Part Two — How do we know?
A short note before we start

Matthijs Cornelissen
last revision: 13 June 2023

As we noted in the Introduction, psychology is in a class of its own. While all other sciences are about the outside world and about things that can be studied objectively, psychology is about ourselves. The problem with this is, that what we are in our own selves can only be accessed by going inside, subjectively, and it is not easy to make subjective knowledge reliable. So much so, in fact, that in the beginning of the twentieth century, mainstream academic psychology simply gave up on it. It redefined itself as the science of behaviour and by doing so, it turned psychology into a science of the objectively observable outside world like all the others.

We already saw that in Infinity in a Drop we will not follow this path. We will stick instead to the original and more natural definition of psychology, take psychology as the science of the psyche, of the soul and consciousness, and study our own human nature directly, from the inside. This means that we will have to face all the ontological, epistemological and methodological difficulties which behaviorism so successfully escaped from. The core of all these issues is how we define consciousness, and so we explained in the Introduction why we take an integral understanding of consciousness as the foundation for our approach to psychology. More specifically, we discussed how Sri Aurobindo's concept of an ongoing evolution of consciousness can enrich and deepen our understanding of ourselves and the world.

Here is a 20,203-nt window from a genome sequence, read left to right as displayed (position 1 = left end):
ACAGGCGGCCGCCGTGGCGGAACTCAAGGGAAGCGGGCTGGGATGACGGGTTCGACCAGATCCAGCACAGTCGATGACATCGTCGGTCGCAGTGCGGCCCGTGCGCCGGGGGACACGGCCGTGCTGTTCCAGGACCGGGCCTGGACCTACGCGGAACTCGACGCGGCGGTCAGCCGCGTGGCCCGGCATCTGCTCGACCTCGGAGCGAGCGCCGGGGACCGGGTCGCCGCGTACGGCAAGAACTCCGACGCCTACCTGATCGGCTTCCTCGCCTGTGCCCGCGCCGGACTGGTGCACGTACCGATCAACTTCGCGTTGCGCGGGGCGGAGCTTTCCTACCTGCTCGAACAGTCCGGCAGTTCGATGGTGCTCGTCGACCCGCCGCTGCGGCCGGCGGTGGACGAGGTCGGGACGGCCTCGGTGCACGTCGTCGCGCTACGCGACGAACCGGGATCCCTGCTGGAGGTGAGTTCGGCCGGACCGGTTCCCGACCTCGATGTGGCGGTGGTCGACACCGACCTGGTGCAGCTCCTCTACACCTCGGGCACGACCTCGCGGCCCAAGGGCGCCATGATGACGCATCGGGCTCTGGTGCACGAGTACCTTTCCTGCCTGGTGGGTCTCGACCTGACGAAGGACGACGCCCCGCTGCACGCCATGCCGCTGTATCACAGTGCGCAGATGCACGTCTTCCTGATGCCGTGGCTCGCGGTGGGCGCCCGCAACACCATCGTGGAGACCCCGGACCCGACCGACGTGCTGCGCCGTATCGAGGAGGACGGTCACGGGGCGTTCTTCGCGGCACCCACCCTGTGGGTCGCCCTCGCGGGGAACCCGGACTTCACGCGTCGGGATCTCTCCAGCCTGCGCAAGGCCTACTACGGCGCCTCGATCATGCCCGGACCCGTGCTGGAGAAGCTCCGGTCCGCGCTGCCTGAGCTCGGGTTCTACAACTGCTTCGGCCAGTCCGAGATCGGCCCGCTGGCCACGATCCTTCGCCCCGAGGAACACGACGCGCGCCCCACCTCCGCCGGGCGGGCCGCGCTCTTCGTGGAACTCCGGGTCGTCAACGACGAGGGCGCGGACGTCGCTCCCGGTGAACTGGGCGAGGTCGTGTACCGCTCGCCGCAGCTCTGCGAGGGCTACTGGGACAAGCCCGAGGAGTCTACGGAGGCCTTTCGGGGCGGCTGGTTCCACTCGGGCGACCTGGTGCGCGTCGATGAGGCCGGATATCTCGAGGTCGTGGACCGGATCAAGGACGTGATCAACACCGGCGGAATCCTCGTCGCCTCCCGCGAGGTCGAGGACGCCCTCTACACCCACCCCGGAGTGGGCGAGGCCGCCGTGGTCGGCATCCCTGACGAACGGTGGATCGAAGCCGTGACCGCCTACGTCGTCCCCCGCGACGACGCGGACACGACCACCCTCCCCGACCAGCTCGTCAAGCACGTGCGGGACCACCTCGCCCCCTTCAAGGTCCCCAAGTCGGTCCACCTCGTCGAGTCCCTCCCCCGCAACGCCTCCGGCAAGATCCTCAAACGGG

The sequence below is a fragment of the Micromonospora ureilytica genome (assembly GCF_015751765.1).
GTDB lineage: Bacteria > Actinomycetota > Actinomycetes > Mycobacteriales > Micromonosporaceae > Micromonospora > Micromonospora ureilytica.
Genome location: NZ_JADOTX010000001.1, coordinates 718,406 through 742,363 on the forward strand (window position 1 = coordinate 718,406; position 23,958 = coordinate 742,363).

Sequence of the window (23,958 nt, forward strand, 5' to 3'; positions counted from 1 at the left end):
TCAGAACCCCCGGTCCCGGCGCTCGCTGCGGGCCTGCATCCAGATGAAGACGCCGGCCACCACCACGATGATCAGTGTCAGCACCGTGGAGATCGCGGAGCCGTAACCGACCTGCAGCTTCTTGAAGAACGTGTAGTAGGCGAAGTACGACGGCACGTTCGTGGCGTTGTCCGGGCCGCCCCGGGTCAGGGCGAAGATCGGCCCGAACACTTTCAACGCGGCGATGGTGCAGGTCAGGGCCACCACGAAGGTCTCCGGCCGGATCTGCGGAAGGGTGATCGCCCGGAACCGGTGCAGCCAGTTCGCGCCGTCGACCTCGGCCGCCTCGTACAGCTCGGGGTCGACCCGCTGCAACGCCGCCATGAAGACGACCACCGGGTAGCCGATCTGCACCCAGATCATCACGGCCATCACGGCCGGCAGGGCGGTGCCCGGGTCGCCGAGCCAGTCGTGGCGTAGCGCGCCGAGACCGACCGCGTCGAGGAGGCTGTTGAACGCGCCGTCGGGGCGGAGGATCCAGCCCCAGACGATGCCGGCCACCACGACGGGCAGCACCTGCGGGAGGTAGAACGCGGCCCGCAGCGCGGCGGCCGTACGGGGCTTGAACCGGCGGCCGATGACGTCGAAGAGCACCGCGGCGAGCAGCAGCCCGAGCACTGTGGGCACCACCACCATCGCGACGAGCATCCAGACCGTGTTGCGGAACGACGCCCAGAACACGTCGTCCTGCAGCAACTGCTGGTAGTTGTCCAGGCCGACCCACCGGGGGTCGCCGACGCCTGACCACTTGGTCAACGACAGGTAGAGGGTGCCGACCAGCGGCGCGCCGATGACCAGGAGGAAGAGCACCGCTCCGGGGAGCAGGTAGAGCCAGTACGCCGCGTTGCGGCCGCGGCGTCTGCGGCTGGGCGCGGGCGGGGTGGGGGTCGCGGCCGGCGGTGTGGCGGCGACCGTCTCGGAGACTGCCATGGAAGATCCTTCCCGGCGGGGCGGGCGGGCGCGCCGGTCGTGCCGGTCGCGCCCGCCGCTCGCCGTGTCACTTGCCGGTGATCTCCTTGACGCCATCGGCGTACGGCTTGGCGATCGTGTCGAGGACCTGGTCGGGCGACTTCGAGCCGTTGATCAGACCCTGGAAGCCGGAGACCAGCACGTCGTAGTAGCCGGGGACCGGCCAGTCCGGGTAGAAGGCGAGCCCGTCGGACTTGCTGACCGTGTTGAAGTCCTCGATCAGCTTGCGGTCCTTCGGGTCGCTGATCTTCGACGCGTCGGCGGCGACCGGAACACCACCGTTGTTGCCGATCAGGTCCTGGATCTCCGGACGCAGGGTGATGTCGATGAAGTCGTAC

In this Part of Infinity in a Drop we will have a look at cognition, and the crucial question how to make psychological knowledge more reliable and incisive. Before we can get into this, however, we need to get a clearer picture of the broader domain of knowledge, its different types, modalities, realms, degrees of awareness, objectives, and stages. The reason we need to do this is that the kind of explicit, constructed and evidence-based knowledge in which mainstream science presently specialises, is not sufficient for psychology. As we will see in chapter one, there are other, more suitable types of knowledge, which can be developed with an equal open-mindedness, intellectual rectitude and rigour.

In the second chapter we will explore how yoga, meditation and other elements of Indian know-how can be used to make these other types of knowledge more precise, detailed, and reliable.

In the third chapter we'll then take up the more down to earth question, how these yoga-based approaches to psychological knowledge can be introduced into mainstream academia.

The practical applications of these different types of knowledge we will take up in Part Four, Working on Oneself, and in Part Five, Working with Others.